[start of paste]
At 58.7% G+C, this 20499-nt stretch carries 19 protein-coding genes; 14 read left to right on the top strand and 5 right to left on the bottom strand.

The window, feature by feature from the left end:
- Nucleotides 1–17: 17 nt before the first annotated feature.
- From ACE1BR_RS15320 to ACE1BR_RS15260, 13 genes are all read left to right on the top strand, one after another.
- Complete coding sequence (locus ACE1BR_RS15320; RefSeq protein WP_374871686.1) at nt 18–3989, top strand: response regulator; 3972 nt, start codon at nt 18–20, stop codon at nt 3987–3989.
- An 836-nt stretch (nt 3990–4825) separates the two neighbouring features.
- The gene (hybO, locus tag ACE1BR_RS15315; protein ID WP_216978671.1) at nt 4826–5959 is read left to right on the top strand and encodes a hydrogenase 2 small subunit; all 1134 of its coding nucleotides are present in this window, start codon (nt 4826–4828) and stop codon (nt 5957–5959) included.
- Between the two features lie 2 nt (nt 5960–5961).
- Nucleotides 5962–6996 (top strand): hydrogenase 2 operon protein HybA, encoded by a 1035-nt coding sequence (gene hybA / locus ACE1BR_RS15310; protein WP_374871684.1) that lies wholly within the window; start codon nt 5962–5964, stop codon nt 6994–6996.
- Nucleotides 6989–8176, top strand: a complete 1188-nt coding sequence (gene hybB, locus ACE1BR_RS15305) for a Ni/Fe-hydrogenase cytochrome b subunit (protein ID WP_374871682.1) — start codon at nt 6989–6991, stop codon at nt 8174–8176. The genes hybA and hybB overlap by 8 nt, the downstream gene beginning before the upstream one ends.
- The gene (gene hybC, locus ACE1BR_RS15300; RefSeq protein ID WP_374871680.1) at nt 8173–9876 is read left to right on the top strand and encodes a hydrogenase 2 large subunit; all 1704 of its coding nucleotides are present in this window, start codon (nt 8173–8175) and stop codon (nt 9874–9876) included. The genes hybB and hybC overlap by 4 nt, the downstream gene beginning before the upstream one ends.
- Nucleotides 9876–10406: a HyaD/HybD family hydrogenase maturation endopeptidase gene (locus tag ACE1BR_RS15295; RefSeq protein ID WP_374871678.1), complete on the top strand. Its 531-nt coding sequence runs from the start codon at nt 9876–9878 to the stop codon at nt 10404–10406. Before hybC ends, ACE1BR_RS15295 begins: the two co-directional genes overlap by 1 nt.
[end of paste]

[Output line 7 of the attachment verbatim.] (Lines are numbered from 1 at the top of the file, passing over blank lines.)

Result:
- The gene (hybO, locus tag ACE1BR_RS15315; protein ID WP_216978671.1) at nt 4826–5959 is read left to right on the top strand and encodes a hydrogenase 2 small subunit; all 1134 of its coding nucleotides are present in this window, start codon (nt 4826–4828) and stop codon (nt 5957–5959) included.